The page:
· The Air Force Counterproliferation Integrated Process Team (CIPT). The CIPT has been established to plan and coordinate all Air Force counterproliferation activities, including the preparation of an Air Force Counterproliferation Master Plan and the implementation of recommendations derived from the recently completed Air Force study, The Effects of Chemical and Biological Warfare on Air Base Combat Operations. This comprehensive study identified the need for improvements in individual and collective protection, training standards and field exercises, automated CW/BW detectors, base-level contamination assessment, and education for senior leadership and new policies and procedures for sustaining operations in CW/BW contaminated environments. It led to the creation of the Air Force NBC Ability-to-Survive-and-Operate IPT to oversee passive defense activities in coordination with the CIPT.
· The Joint Vaccine Acquisition Program for Biological Defense. The need to produce vaccines at a pace rapid enough to match any anticipated battlefield demand is a high CPRC and CINC priority. Significant progress has been made in developing a BW vaccine production program, and a solid acquisition strategy based on comprehensive analyses is in place. A Request for Proposals for a prime systems contractor was released to industry last year, and proposals have been received and are under review. Contract award is expected by the end of FY 1997.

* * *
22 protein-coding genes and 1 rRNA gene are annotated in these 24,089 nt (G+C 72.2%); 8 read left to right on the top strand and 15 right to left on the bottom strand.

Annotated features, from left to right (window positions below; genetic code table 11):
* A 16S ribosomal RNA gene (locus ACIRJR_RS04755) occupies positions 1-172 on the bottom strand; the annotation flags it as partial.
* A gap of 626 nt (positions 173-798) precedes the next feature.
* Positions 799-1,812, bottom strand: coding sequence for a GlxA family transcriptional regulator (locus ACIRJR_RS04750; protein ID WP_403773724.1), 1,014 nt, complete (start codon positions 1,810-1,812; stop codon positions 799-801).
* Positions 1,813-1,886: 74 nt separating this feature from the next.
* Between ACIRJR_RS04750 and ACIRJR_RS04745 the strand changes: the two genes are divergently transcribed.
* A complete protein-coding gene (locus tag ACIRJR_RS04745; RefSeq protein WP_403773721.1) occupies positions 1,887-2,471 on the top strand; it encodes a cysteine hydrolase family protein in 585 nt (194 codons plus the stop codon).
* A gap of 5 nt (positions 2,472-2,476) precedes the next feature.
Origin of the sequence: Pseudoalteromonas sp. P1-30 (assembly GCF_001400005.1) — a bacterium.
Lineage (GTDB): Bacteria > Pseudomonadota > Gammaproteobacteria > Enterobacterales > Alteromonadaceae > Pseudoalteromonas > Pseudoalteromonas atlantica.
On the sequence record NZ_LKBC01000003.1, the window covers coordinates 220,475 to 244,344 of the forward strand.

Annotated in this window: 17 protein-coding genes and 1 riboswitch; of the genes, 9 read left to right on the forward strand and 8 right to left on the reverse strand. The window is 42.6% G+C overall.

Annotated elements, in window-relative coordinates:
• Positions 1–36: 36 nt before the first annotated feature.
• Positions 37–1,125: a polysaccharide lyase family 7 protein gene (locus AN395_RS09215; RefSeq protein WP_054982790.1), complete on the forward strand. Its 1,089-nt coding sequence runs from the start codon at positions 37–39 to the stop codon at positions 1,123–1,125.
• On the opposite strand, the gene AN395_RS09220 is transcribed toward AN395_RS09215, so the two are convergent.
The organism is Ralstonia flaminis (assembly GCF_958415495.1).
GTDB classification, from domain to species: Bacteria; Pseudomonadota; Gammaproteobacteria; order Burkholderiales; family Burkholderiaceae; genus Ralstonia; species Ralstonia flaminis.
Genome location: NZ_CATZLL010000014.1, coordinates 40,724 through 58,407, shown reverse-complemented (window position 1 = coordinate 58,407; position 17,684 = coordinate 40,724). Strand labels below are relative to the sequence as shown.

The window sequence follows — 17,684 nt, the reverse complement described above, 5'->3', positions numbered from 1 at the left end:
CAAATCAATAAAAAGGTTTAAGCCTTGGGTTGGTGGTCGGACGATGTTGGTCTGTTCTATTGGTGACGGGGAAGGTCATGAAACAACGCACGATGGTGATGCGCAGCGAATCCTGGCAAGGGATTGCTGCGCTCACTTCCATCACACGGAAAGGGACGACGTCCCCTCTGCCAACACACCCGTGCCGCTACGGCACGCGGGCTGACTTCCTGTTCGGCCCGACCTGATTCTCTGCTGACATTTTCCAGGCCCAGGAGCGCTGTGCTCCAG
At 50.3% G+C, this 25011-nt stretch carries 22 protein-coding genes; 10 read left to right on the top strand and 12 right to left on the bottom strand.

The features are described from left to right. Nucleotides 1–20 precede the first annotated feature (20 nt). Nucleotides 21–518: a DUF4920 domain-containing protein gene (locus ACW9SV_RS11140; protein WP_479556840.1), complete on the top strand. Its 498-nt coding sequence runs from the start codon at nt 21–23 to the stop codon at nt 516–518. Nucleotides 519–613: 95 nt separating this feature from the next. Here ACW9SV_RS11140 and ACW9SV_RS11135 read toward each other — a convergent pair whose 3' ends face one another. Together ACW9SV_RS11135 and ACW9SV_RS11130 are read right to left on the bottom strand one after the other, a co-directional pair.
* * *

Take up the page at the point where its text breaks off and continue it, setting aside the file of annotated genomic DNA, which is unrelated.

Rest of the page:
· The Chemical Biological Arms Control Technology Program. The Defense Special Weapons Agency, through this program, has been established as the DoD lead for developing technologies required for the implementation, verification, monitoring, and inspection activities associated with chemical and biological arms control treaties and agreements, including the Chemical Weapons Convention and the Biological Weapons Convention, while protecting U.S. national security interests.
· Responding to Comprehensive Test Ban Treaty (CTBT) Signature. With the signing of the CTBT in September 1996, DoD, through its Deputy for Nuclear Treaty Programs, has intensified its efforts to prepare for CTBT implementation by enhancing R&D activities to fulfill the Presidents CTBT Safeguards program, operationally implementing the International Monitoring System, beginning the transition of the International Data Center to the CTBT Organization, and continuing to provide technical support to the CTBTs Preparatory Commission and the Provisional Technical Secretariat.